Ever since President Bola Ahmed Tinubu spontaneously announced the total withdrawal of oil subsidy during his inaugural speech on May 29, 2023, life has never been the same again in most Nigerian homes. Every single day for many Nigerian families, since then, came with its own story that underpinned stark poverty, naked hunger, transparent malnutrition, endemic starvation, hopelessness, fear, deprivation, depression, distress, and general despair about everything in life. Indeed, the past 90 days have been extremely hard and tough for poor Nigerians.
Subsidy withdrawal translated, sooner than expected, into high cost of foodstuffs and transportation; going beyond the reach of the common man in Nigeria. Because food is man’s most important need in life, everyone seems to be feeling the heat from the exorbitant cost of raw food. Prices of staple food including rice, beans, maize, and garri have since reached rooftop; making life exceedingly difficult for most Nigerian families. Unit cost of foodstuff kept, and still keeps, rising almost on a weekly basis. Essential commodities such as sugar, spaghetti, flour, flakes, butter and bread have long been expunged from the breakfast menu of even the surviving last batch (if at all any does exist now) of Nigeria’s middle-class elites. Inflation rate reached a record rate of 24.08 percent in July 2023; the highest since September 2005. Inflation has reduced what used to be known as workers’ ‘take-home-pay’ to workers’ ‘take-nowhere-pay’.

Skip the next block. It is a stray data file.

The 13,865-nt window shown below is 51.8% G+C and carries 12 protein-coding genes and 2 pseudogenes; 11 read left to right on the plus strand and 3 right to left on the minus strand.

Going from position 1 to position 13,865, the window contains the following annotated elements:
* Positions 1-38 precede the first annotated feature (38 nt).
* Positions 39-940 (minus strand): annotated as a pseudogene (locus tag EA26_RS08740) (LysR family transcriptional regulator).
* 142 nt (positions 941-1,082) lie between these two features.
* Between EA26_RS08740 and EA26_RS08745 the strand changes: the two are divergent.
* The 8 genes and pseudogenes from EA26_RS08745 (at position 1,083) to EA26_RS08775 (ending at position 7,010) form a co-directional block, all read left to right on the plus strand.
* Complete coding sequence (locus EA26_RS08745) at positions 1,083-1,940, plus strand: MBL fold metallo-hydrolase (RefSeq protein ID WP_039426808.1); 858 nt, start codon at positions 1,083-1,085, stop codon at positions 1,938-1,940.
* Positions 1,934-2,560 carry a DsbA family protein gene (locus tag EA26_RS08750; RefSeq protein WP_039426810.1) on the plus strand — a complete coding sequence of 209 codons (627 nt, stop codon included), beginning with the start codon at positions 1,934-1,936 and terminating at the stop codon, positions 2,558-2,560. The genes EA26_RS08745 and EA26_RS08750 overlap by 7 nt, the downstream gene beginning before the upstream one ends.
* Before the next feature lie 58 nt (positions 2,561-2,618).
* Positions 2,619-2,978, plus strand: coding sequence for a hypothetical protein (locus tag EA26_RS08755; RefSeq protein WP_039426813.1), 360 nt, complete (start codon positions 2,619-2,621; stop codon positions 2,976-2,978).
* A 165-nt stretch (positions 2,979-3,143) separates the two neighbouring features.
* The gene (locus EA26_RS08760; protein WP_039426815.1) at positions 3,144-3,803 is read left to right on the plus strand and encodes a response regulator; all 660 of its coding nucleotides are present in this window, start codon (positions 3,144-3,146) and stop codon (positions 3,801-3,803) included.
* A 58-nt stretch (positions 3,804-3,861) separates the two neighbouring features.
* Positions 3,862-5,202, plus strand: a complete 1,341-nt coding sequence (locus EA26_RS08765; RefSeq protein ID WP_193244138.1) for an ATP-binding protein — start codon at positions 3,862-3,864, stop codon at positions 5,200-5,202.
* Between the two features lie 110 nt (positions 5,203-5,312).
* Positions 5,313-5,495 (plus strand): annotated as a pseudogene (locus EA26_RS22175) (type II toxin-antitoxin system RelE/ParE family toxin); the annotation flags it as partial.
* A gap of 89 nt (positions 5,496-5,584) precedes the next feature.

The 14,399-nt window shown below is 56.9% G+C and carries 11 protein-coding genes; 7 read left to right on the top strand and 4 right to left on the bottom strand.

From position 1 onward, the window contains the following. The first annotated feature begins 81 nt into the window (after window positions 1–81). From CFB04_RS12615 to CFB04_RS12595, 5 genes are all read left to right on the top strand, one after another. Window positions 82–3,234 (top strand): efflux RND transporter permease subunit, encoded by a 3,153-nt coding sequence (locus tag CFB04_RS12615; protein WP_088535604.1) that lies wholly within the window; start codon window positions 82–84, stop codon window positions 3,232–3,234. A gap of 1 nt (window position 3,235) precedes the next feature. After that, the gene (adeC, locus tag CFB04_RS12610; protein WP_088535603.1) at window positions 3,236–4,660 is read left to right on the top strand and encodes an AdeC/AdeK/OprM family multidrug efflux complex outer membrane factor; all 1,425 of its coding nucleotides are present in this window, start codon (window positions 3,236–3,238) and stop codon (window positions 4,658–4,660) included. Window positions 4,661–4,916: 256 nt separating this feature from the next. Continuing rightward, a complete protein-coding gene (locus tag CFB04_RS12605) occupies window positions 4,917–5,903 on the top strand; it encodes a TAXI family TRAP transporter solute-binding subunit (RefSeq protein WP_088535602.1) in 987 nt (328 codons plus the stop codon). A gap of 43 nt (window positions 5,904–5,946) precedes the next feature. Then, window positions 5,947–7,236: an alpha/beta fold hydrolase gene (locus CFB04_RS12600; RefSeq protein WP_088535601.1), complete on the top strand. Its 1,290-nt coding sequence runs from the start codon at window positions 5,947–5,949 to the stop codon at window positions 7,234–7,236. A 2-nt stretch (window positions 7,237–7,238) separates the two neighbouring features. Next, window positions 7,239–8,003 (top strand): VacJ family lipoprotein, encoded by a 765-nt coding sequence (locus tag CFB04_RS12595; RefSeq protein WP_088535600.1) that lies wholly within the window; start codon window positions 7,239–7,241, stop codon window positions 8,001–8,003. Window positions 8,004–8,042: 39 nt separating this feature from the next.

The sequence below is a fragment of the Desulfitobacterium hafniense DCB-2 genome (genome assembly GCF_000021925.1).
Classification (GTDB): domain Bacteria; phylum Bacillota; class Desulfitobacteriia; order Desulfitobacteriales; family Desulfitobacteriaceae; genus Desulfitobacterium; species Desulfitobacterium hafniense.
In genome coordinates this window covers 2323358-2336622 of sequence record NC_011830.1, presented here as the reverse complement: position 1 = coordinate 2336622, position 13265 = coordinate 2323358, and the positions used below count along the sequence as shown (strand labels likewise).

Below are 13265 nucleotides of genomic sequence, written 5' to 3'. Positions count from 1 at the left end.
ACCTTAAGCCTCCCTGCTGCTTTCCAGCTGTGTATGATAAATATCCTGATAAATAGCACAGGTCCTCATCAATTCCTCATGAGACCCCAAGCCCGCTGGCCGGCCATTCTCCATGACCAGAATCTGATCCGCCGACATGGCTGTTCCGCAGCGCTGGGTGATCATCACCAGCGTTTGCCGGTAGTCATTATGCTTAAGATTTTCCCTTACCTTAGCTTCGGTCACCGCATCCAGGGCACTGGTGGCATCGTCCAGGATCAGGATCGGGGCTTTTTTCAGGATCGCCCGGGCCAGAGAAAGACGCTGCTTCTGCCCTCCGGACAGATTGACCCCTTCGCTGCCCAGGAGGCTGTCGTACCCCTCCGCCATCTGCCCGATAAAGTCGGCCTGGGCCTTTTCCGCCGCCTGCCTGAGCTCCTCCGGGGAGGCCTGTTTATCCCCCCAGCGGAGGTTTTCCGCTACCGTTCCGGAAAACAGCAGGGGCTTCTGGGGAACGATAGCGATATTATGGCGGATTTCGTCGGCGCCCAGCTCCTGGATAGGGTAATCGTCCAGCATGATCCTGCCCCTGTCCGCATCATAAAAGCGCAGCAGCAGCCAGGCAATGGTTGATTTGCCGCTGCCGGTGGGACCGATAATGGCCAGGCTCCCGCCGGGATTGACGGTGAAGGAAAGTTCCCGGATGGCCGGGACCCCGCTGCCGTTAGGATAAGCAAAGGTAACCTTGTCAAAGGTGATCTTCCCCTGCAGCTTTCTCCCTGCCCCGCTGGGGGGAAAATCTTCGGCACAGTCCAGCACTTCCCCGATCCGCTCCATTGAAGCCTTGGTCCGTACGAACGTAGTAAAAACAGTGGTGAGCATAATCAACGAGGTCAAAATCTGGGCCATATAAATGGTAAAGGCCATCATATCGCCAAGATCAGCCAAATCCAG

As a consequence of the current inflation rate, businesses with a capital base of N10 million and below have either shrunk or collapsed completely. By extension, the present wave of hardship is further truncating the education of children from poor homes; worsening the health status of some critically-ill citizens; and seeking to dash the hopes of many who reserved their trust and confidence in the “Renewed Hope’ agenda. The situation in states such as Zamfara and Niger where bandits still hold sway is more than just hardship. It’s a tragedy in bandits-invaded communities where farmers cannot access their farms. Where they survived the risk of planting crops in the current wet season, harvesting their farm produce amidst looming attacks remains a huge challenge.